Bill Monroe, who laid the foundation of country music as the universally recognized father of bluegrass, died yesterday at Northcrest Home and Hospice Center in Springfield, Tenn. He was 84.
He had suffered a stroke earlier this year, said his booking agent, Tony Conway.
Monroe, who played mandolin and sang in a high, plaintive tenor voice, created one of the most durable idioms in American music.
Bluegrass, named after his band, the Blue Grass Boys, was a fusion of American music: gospel harmonies and Celtic fiddling, blues and folk songs, Tin Pan Alley pop and jazz-tinged improvisations. The Blue Grass Boys sang, in keening high harmony, about backwoods memories and stoic faith; they played brilliantly filigreed tunes as if they were jamming on a back porch, trading melodies among fiddle, banjo and Monroe's steely mandolin. By bringing together rural nostalgia and modern virtuosity, Monroe evoked an American Eden, pristine yet cosmopolitan.
He perfected his music in the late 1940s and stubbornly maintained it, and he lived to see his revolutionary fusion become the bedrock of a tradition that survives among enthusiasts around the world. He was also an indefatigable traveling musician, and a taskmaster who challenged his sidemen with difficult keys and tempos.
Every musician now playing bluegrass has drawn on Monroe's repertory, his vocal style and his ideas of how a string band should work together. And his influence echoes down not just through country music, but also from Elvis Presley (who recorded Monroe's "Blue Moon of Kentucky" on his first single disk) to bluegrass-rooted rock bands like the Grateful Dead and the Eagles.
"I never wrote a tune in my life," Monroe once said. "All that music's in the air around you all the time. I was just the first one to reach up and pull it out."
William Smith Monroe grew up on a farm in Rosine, Ky., 30 miles north of Bowling Green. He was the youngest of eight children, and shy because one eye was crossed. Both his mother and an uncle, Pendleton Vandiver (later memorialized in Monroe's tune "Uncle Pen"), were fiddlers, and the young Bill Monroe sometimes accompanied his uncle on guitar. But his older brothers monopolized the family's fiddle and guitar, leaving the 9-year-old Bill to play mandolin.
His mother died when he was 10, and his father six years later. "It was a hard life, to come up with no money," he said. "You'd sing a lot of sad songs."
Monroe followed his brothers to the Chicago suburb of Whiting, Ind., and worked through the Depression at an oil refinery. He began performing with two of his brothers, and in 1934 he started playing music full time in a duo with his brother Charlie on guitar. The Monroe Brothers made their first recordings in 1936, but they split up after two years.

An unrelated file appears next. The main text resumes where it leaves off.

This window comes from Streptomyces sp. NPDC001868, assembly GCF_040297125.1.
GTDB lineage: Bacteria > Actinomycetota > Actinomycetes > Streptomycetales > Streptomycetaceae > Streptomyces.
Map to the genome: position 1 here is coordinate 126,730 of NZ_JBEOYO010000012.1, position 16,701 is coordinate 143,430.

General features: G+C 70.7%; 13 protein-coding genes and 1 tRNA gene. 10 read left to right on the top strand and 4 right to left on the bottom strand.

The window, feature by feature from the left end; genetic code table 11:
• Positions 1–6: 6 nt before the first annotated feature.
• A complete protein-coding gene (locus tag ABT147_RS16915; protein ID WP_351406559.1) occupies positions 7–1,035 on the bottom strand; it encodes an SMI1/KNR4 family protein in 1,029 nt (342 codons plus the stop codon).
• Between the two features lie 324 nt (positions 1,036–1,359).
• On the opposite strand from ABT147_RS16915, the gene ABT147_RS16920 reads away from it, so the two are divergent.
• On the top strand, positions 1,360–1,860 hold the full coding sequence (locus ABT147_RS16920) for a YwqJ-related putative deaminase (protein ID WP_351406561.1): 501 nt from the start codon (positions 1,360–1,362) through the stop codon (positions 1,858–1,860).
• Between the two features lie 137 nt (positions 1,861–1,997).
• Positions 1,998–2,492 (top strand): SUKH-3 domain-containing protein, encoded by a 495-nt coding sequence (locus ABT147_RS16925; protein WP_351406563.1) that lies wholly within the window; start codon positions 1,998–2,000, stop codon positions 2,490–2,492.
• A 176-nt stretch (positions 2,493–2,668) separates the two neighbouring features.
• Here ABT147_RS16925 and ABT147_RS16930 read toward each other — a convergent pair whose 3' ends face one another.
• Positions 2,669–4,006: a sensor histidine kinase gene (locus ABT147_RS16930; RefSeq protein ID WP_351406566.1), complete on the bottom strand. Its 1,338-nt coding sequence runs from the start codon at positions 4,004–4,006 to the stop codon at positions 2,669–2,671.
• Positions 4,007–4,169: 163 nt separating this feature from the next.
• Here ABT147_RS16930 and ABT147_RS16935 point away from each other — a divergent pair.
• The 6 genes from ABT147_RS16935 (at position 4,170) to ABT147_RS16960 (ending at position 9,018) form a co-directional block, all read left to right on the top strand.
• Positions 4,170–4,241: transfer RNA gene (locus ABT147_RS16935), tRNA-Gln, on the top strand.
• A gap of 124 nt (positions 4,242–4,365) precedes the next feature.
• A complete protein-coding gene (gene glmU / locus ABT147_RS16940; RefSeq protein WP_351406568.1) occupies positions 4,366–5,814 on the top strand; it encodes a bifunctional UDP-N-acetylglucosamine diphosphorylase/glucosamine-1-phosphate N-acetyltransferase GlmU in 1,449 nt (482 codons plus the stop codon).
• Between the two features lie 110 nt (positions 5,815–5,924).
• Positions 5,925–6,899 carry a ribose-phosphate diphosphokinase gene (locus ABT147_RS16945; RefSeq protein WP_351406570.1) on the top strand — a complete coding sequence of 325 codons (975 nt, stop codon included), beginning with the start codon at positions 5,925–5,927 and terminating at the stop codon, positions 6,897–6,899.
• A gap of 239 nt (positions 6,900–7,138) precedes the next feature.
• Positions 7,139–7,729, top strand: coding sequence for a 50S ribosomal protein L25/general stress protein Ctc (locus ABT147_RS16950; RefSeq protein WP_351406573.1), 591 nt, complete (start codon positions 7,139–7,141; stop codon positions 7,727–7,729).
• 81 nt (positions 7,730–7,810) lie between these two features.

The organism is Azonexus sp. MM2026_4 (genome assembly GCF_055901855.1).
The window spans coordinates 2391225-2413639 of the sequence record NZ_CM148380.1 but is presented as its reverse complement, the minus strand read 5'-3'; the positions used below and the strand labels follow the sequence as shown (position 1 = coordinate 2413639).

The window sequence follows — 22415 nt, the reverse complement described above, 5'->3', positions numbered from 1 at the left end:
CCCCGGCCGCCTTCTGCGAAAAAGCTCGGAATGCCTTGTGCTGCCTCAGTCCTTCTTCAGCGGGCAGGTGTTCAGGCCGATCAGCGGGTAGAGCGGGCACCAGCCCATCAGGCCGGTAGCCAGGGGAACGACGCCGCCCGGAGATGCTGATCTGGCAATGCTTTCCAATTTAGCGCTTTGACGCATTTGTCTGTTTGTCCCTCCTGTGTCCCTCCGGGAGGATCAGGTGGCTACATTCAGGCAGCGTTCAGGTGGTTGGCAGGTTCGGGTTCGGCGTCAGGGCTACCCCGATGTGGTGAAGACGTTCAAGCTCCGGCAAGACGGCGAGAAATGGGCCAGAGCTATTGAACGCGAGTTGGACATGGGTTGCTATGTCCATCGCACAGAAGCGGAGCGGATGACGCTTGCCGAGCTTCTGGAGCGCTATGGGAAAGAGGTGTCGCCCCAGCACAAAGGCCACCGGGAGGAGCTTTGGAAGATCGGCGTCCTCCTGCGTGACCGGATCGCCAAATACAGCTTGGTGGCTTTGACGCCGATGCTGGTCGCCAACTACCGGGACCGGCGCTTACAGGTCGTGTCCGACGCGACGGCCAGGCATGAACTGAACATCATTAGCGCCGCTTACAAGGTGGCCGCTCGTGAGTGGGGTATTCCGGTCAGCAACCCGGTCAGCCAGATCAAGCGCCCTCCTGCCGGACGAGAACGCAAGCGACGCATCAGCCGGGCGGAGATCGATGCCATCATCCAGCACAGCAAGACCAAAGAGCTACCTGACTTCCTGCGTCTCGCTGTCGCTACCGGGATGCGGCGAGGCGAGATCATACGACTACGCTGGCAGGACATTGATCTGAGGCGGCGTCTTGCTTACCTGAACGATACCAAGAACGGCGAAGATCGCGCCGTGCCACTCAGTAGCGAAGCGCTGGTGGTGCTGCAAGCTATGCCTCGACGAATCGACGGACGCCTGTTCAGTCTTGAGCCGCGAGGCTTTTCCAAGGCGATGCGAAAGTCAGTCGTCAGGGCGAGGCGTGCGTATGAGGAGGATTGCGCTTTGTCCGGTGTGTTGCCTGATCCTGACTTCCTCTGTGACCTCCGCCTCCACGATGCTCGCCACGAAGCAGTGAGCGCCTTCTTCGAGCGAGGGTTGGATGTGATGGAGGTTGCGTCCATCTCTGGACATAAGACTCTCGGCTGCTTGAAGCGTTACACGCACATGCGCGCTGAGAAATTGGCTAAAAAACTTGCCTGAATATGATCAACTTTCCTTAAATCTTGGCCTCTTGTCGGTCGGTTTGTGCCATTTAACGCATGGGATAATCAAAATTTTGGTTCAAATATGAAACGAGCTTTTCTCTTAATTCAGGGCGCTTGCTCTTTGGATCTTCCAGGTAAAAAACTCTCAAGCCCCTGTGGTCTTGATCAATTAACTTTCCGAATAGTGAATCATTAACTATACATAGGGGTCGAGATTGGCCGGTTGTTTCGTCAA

In 1939, Monroe put together a band called the Blue Grass Boys and soon joined the Grand Ole Opry radio broadcasts. They performed everything from hymns to fiddle tunes to comedy, and toured thousands of miles between Saturday-night broadcasts. He once described his audience as "people who get up in the morning and make a lot of biscuits."
Sidemen came and went during World War II. The group took the lineup of the classic bluegrass quintet -- mandolin, fiddle, guitar, bass and banjo -- in 1942, although it also briefly used accordion and harmonica. Lester Flatt, a guitarist who had worked with Charlie Monroe, joined the group in 1945, followed by the innovative banjoist Earl Scruggs in 1946. With Chubby Wise on fiddle and Howard Watts on bass, that lineup of the Blue Grass Boys defined bluegrass music.
"Bluegrass is competition," Monroe once said, "with each man trying to play the best he can, be on his toes."
Flatt and Scruggs left in 1948, tired of working for $60 a week. But Monroe continued to recruit extraordinary musicians, among them Don Reno and Bill Keith on banjo; Mac Wiseman, Del McCoury and Peter Rowan on guitar and vocals; and Vassar Clements, Byron Berline, Richard Greene, Buddy Spicher and Kenny Baker on fiddle. During the 1950s and afterward, he sometimes expanded the group with two or three fiddles in harmony.
His traditionalism brought him a new audience among urban folk-music fans in the 1960s, and in 1967 he started the annual bluegrass festival in Bean Blossom, Ind. While bluegrass became harder to find on the radio, pushed aside by more modern country music and by rock 'an' roll, it spread among do-it-yourself musicians, who now support more than 500 annual bluegrass festivals.
Monroe was named to the Country Music Hall of Fame in 1970. It was the first of many awards, including a National Heritage Fellowship Award in 1982, the first Grammy Award for the Best Bluegrass Recording in 1989 and a Lifetime Achievement Award from the National Academy of Recording Arts and Sciences in 1993.
He was acknowledged as a patriarch by performers such as Ricky Skaggs, who collaborated with him on the Grammy-winning tune "Wheel Hoss."
In 1985, someone broke into his home and smashed the 1923 Gibson F-5 mandolin he had been playing for four decades; technicians at Gibson Guitars spent three months reassembling it with microscopes and tweezers.
In 1994, bad investments led Monroe to sell the 288-acre homestead in Goodletsville, Tenn., where he had lived for 40 years; the company that owns the Grand Ole Opry bought it and agreed to let him stay there. That year, MCA Records released a four-CD collection, "The Music of Bill Monroe: From 1936 to 1994," produced by the Country Music Foundation, a tribute to Monroe's virtuosity and perseverance.
"If I'd have changed," Monroe said in Rachel Liebling's documentary "High Lonesome: The Story of Bluegrass Music," "the people wouldn't have liked that at all."
He is survived by a son, James, and a grandson.
Pub Date: 9/10/96